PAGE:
There is something seriously wrong with the message being sent here. We are taught, most of us, about causation and accountability from an early age, that our actions have consequences. There are many expressions related to this: you called the tune, now dance to it; you made your bed, now lie in it, etc. How is it that accountability we learn as children through corporal or other forms of punishment doesn’t extend to the national level? Bush couldn’t find anyone to blame in his administration for the terrorist attack on 9/11 and Obama refused to even look for a responsible party in the Iraq War and its long and repulsive trail of consequences. While the government through its various military branches will, like Goodell punish players (individual soldiers) it will not punish those responsible, as Abu Ghraib demonstrated to the world – but these are scapegoats, nothing more. Those actually responsible, those who set the conditions, those on whose watch these atrocities occur, are not touched.

The lesson learned in the NFL is that there will be consequences for threatening the integrity of the game. The lesson learned in government is that there will be no consequences even for invading and plundering a country for personal gain, when that country posed no risk at all to the United States. Republicans want to hold President Obama accountable for various and mostly imagined infractions but those same Republicans were entirely in favor of the Bush administration’s lawless actions. If there is to be justice, if there is to be a message sent, it must be applied to all equally. Commissioner Goodell has done that, by demonstrating that not only will players be punished for their bad conduct but so will coaches, front offices, and the teams themselves.

What a unique concept. It is a shame we can’t apply it to the United States government. Instead, corruption runs rampant and the very people who are supposed to protect the American people from that corruption are the ones responsible for it in the first place (I’m looking at you, Congress). Even when the president does try to lay down the law, he runs into opposition from those benefitting most from the corruption. Imagine if, in attempting to levy his punishment of the Saints yesterday, Roger Goodell had the owners gather together and tell him that, sure, we chose you to be the boss, Roger, but you can’t do this because it’s not in our best interest.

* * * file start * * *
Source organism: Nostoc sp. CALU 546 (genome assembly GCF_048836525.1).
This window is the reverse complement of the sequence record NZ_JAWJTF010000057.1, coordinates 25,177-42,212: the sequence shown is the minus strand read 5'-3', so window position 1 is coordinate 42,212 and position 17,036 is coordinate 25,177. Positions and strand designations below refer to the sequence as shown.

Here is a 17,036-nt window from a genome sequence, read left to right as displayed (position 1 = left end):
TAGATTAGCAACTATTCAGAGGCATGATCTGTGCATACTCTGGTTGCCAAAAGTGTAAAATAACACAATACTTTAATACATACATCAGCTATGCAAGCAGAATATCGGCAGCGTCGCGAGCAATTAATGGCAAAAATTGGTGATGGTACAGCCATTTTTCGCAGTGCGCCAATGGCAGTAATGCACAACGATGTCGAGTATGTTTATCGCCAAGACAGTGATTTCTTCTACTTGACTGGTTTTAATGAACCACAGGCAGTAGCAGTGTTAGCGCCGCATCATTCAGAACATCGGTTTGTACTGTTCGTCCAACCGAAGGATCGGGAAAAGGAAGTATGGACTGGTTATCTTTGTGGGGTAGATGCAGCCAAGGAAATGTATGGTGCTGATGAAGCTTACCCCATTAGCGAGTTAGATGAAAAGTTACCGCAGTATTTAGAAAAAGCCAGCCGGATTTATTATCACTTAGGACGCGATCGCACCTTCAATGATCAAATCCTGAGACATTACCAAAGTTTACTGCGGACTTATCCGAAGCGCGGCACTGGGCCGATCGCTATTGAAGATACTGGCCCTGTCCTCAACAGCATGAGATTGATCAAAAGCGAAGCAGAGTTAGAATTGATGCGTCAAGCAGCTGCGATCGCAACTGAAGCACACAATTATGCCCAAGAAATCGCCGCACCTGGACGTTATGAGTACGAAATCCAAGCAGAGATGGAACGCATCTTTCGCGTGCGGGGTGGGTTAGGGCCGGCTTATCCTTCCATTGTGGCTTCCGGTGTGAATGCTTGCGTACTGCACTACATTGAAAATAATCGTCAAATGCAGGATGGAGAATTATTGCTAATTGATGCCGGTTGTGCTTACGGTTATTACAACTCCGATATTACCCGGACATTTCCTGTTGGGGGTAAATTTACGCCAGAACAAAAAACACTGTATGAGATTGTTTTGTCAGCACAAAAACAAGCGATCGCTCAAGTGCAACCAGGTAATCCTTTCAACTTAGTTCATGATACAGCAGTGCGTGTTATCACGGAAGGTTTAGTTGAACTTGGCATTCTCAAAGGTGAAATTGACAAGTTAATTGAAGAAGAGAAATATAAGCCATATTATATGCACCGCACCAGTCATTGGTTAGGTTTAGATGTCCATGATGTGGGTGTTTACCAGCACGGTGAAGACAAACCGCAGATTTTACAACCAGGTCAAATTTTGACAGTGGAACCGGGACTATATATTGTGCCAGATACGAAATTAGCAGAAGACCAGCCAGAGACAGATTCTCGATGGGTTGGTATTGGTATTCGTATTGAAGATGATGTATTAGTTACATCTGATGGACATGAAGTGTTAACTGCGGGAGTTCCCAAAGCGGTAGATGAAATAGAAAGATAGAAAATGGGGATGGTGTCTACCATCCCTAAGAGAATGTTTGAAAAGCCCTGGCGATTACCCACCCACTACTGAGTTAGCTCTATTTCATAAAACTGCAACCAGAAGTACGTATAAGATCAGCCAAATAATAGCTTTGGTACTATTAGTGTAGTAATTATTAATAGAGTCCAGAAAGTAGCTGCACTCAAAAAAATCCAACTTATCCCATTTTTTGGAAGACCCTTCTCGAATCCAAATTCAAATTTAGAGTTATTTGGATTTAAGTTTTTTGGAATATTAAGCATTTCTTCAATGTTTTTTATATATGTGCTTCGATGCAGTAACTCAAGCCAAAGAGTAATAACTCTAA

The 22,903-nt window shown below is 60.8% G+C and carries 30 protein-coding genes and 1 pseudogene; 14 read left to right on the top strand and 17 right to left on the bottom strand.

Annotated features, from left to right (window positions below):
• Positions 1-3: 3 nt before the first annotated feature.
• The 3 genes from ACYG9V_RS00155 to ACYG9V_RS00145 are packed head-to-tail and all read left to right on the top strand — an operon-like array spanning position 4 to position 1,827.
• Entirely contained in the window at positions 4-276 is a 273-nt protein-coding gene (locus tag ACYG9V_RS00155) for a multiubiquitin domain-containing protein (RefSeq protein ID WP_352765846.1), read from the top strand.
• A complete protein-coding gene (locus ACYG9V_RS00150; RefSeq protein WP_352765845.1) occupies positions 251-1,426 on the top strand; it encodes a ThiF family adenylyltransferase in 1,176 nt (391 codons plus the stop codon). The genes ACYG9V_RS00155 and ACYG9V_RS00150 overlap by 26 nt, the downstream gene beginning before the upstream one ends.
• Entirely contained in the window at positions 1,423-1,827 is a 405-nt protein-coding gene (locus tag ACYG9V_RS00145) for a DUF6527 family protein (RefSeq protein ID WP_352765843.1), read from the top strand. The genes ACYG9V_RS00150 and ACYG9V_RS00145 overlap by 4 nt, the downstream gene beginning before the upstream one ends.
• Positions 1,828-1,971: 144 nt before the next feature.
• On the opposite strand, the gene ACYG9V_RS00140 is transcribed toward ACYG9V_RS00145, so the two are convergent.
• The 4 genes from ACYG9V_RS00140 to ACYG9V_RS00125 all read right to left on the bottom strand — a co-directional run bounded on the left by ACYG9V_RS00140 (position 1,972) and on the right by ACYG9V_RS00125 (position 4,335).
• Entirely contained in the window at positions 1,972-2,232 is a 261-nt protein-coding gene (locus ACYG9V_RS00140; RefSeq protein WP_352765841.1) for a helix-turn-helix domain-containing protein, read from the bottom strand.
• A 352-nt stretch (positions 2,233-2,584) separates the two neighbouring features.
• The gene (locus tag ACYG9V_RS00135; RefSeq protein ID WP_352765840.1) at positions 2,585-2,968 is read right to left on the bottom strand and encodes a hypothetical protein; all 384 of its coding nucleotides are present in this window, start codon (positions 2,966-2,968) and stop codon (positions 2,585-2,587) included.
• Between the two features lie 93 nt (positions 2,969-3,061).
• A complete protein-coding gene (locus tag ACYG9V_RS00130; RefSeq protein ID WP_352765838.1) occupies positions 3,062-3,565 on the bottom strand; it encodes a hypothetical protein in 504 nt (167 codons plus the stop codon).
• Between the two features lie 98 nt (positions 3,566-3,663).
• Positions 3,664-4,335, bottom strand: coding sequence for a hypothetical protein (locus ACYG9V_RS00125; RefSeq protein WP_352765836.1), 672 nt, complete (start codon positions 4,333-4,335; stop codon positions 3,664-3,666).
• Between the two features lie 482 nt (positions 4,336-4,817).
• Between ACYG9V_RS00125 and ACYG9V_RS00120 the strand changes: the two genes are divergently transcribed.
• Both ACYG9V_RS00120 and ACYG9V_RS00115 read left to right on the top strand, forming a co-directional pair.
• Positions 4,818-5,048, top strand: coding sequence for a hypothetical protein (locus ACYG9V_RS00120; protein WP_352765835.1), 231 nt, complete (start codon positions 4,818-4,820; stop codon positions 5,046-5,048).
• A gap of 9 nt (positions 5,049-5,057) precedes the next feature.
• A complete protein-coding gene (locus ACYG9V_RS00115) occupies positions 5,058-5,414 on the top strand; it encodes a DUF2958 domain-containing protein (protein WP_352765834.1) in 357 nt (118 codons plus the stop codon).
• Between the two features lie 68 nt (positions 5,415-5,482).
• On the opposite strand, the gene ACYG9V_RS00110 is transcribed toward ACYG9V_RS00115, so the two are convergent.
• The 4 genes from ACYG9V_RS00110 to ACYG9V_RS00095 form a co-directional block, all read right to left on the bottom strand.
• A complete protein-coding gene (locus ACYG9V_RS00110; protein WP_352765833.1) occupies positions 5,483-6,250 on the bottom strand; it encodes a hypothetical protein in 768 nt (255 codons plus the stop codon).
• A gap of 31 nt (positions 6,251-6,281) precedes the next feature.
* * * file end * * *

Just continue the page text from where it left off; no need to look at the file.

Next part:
But what is inconceivable in the NFL is commonplace in the United States government. More’s the pity.

9 Replies to “Why the United States Needs to be More Like the NFL”

  1. Yes, wouldn’t it be wonderful if the U.S. was a privately owned entity that could make its own rules when it wanted. Of course the NFL was not in the midst of a financial disaster with all the teams taking to the street calling the owners Nazis and Kenyan Communists, the owners weren’t trying to get health care to the players against staggering odds while having to fight their own comrades. They weren’t trying to keep players homes from being foreclosed on and direct two wars and also bail out the auto industry.

    It is naive to ever think that the condition this country got handed over to a new president in 2009 that there would have been anyway Bush would have been brought up in front of the American people– even though I think W had one of the most disastrous and corrupt presidencies in modern history. In a way I think he hoped he had screwed up so badly it would take a hundred years to unravel his incompetence. He was right. Would I have loved to see him, his enablers and DICK Cheney perp walked?
    Of course.

    But the Obama presidency would have gone down in ruins.
    Absolute ruins. Nothing would have gotten done. Americans may have loved the spectacle but in the end they are not kind to the ones who bring the truth. Rumblings of revenge and not doing everyday business would have started. And where to start? It is indeed sickening. But I’d like to see Bush tried as a n international war criminal so he’d have to leave the damed country.

  2. In this day and age it seems amazing and outside the norm for people in positions of leadership to be held accountable for their actions or, in this case, lack of action. Mr. Goodell has done it right.